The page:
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Many businesses wrongly believe the taxonomy does not affect them

The Norwegian economy got off to a roaring start in 2023. This is because on 1 January, a new law came into force in Norway, implementing EU taxonomy for environmentally sustainable economic activities. As the largest procurement system in the Nordics for the food service industry, Millum has several clients who come under the reporting requirement, and even more who are indirectly affected by the new law.

By: Una Tingvik Haave 08.09.2023 14:18


All listed companies and large enterprises (with more than 500 employees and defined as large under the EU Accounting Directive), as well as banks and insurance companies, must now report their sustainable activities and how they comply with the taxonomy. Millum knows that many businesses find it hard to get to grips with the requirements, and to compile all the necessary information required for reporting. We have therefore made a conscious decision to help our clients with just that.

Taxonomy for environmentally sustainable economic activities

Previously, there was no standardised definition of an environmentally sustainable business operation on the financial market in Europe or Norway. In an attempt to create a better general understanding of what activities are deemed sustainable in the transition to a low-carbon economy, in 2020 the EU introduced its Taxonomy Regulation – a classification system that does exactly that.

Under the taxonomy, an economic activity is environmentally sustainable if it meets three requirements:

  1.  Makes a substantial contribution to at least one of the EU’s climate and environmental objectives:
    1. Climate change mitigation
    2. Climate change adaptation
    3. The sustainable use and protection of water and marine resources
    4. The transition to a circular economy
    5. Pollution prevention and control
    6. The protection and restoration of biodiversity and ecosystems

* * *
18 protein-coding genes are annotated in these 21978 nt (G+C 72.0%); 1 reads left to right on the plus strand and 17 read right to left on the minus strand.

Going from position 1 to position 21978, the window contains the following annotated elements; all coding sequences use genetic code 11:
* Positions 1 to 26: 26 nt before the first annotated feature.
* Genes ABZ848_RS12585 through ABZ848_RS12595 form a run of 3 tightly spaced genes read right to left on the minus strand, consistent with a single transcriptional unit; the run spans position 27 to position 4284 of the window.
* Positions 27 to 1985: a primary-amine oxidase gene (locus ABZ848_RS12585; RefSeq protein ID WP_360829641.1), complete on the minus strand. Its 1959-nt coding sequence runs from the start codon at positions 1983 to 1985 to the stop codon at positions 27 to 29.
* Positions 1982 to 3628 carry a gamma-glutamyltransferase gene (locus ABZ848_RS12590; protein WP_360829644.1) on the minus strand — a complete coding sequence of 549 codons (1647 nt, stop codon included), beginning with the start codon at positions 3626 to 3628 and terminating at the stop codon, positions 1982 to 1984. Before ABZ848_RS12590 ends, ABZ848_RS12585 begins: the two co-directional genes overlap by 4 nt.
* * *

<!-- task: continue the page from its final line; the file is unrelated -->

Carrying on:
2. Doing no significant harm to any of the other five environmental objectives
  3. Complying with minimum safeguards

Taxonomy for environmentally sustainable economic activities


Taxonomy – what does it mean for your business?

Is your business one of the many that has not had time to familiarise itself with the EU taxonomy? While your business may not be directly affected, it is still a good idea not to ignore it,

as it may impact on you anyway. When it comes to the social and governance aspect of the taxonomy, businesses with a reporting obligation have to assess not only their own operation, but also their entire supply chain and all business connections.

This will be of major significance to canteens and staff restaurants that use Millum’s procurement system. Many of them bid for contracts with large and publicly listed companies, and they must be able to document and demonstrate that they meet the requirements imposed by the taxonomy if they want to be in with a chance of winning those contracts.

If they do not already meet the requirements, it is crucial that they can prove measures have been taken to implement changes. If this is not done, they are likely to lose out on major contracts as well as other business connections. There will also be other financial consequences. One of the most immediate consequences of having a low score in a taxonomy assessment is less access to cheap capital and financing, and in some cases banks may even refuse to provide capital.